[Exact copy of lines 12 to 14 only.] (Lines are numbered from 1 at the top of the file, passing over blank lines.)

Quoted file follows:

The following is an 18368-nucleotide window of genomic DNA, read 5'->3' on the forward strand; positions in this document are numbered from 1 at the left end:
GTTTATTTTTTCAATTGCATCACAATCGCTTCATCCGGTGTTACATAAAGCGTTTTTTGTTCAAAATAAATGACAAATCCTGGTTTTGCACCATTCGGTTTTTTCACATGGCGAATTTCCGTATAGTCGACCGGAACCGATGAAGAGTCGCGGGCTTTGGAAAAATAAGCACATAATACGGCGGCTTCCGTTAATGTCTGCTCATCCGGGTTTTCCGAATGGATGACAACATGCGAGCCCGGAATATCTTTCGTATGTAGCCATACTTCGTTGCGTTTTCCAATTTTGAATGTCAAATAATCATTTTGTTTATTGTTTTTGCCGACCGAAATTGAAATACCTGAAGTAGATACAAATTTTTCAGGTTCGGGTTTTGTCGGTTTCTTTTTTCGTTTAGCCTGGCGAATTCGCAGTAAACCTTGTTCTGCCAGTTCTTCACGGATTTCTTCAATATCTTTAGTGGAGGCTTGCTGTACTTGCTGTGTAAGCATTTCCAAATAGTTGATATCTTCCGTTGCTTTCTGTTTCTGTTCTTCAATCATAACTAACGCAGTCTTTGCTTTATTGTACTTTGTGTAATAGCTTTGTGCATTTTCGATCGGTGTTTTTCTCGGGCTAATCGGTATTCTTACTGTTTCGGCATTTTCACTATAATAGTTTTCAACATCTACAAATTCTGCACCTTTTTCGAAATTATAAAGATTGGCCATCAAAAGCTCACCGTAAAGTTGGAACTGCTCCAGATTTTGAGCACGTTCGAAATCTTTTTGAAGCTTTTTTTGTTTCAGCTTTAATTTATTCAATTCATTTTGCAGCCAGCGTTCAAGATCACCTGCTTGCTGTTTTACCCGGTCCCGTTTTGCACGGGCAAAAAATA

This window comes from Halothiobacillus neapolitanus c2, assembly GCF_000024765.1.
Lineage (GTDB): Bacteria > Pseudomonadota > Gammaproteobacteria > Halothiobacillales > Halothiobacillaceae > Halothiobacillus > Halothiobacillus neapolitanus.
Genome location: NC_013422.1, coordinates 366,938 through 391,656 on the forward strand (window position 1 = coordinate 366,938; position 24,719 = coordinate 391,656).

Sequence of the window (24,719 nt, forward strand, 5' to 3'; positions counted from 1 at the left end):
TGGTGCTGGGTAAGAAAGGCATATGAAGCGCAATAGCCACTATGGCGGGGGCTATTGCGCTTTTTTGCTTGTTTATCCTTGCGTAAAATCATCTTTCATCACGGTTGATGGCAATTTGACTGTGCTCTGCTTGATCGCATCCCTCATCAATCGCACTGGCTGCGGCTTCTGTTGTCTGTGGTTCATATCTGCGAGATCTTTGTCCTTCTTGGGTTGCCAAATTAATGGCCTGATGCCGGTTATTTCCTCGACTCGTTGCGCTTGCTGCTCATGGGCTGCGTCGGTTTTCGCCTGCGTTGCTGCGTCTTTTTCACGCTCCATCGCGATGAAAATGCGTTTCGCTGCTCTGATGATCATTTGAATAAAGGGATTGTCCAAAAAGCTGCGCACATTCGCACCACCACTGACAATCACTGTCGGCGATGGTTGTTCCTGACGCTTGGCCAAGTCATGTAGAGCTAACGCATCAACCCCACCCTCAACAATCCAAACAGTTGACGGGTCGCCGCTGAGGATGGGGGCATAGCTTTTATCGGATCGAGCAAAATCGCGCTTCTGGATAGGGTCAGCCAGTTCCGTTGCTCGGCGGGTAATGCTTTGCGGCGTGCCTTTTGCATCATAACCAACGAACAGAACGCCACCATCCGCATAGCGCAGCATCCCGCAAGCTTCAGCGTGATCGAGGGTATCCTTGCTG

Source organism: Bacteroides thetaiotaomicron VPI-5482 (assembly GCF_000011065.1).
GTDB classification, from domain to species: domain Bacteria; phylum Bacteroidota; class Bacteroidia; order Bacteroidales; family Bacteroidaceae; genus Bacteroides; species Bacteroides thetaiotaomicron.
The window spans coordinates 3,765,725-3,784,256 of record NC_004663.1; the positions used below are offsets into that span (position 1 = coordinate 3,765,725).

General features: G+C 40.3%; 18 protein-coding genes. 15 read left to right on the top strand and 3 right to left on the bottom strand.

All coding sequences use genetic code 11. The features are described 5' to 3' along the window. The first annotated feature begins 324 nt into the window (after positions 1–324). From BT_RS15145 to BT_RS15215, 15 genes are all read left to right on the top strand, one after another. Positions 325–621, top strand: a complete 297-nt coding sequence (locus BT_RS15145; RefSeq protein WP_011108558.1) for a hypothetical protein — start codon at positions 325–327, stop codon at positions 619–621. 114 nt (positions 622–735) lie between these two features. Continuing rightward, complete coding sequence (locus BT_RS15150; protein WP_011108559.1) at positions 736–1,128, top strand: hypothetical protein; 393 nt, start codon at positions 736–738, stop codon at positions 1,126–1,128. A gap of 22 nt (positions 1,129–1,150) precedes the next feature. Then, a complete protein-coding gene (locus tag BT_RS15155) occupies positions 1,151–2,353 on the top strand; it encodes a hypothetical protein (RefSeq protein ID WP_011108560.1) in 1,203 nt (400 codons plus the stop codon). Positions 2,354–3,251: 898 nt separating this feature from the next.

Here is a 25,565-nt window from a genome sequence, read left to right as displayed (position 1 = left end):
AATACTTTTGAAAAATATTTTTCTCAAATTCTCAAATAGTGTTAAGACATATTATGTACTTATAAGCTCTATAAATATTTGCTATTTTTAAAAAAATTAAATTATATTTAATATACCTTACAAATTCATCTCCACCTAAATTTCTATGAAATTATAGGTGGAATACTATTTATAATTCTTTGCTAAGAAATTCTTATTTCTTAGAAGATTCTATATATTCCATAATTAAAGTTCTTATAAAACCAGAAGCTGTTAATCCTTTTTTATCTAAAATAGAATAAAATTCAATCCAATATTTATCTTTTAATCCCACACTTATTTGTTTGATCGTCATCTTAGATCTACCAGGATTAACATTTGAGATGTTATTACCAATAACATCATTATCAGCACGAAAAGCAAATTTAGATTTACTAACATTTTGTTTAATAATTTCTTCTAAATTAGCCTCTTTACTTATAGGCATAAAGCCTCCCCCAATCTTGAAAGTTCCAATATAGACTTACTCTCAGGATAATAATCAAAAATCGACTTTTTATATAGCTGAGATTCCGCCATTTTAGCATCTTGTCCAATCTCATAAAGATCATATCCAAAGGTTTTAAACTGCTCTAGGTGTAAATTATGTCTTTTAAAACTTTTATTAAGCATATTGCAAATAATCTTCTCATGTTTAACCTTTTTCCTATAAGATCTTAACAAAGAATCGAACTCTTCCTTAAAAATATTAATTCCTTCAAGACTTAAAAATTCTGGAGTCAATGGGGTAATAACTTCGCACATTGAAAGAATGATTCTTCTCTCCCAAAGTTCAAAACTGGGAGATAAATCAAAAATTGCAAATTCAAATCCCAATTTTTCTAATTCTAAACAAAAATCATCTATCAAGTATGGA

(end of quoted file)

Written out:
All coding sequences use genetic code 11. The features are described 5' to 3' along the window. The first annotated feature begins 324 nt into the window (after positions 1–324). From BT_RS15145 to BT_RS15215, 15 genes are all read left to right on the top strand, one after another. Positions 325–621, top strand: a complete 297-nt coding sequence (locus BT_RS15145; RefSeq protein WP_011108558.1) for a hypothetical protein — start codon at positions 325–327, stop codon at positions 619–621. 114 nt (positions 622–735) lie between these two features. Continuing rightward, complete coding sequence (locus BT_RS15150; protein WP_011108559.1) at positions 736–1,128, top strand: hypothetical protein; 393 nt, start codon at positions 736–738, stop codon at positions 1,126–1,128. A gap of 22 nt (positions 1,129–1,150) precedes the next feature. Then, a complete protein-coding gene (locus tag BT_RS15155) occupies positions 1,151–2,353 on the top strand; it encodes a hypothetical protein (RefSeq protein ID WP_011108560.1) in 1,203 nt (400 codons plus the stop codon). Positions 2,354–3,251: 898 nt separating this feature from the next.

Here is a 25,565-nt window from a genome sequence, read left to right as displayed (position 1 = left end):
AATACTTTTGAAAAATATTTTTCTCAAATTCTCAAATAGTGTTAAGACATATTATGTACTTATAAGCTCTATAAATATTTGCTATTTTTAAAAAAATTAAATTATATTTAATATACCTTACAAATTCATCTCCACCTAAATTTCTATGAAATTATAGGTGGAATACTATTTATAATTCTTTGCTAAGAAATTCTTATTTCTTAGAAGATTCTATATATTCCATAATTAAAGTTCTTATAAAACCAGAAGCTGTTAATCCTTTTTTATCTAAAATAGAATAAAATTCAATCCAATATTTATCTTTTAATCCCACACTTATTTGTTTGATCGTCATCTTAGATCTACCAGGATTAACATTTGAGATGTTATTACCAATAACATCATTATCAGCACGAAAAGCAAATTTAGATTTACTAACATTTTGTTTAATAATTTCTTCTAAATTAGCCTCTTTACTTATAGGCATAAAGCCTCCCCCAATCTTGAAAGTTCCAATATAGACTTACTCTCAGGATAATAATCAAAAATCGACTTTTTATATAGCTGAGATTCCGCCATTTTAGCATCTTGTCCAATCTCATAAAGATCATATCCAAAGGTTTTAAACTGCTCTAGGTGTAAATTATGTCTTTTAAAACTTTTATTAAGCATATTGCAAATAATCTTCTCATGTTTAACCTTTTTCCTATAAGATCTTAACAAAGAATCGAACTCTTCCTTAAAAATATTAATTCCTTCAAGACTTAAAAATTCTGGAGTCAATGGGGTAATAACTTCGCACATTGAAAGAATGATTCTTCTCTCCCAAAGTTCAAAACTGGGAGATAAATCAAAAATTGCAAATTCAAATCCCAATTTTTCTAATTCTAAACAAAAATCATCTATCAAGTATGGA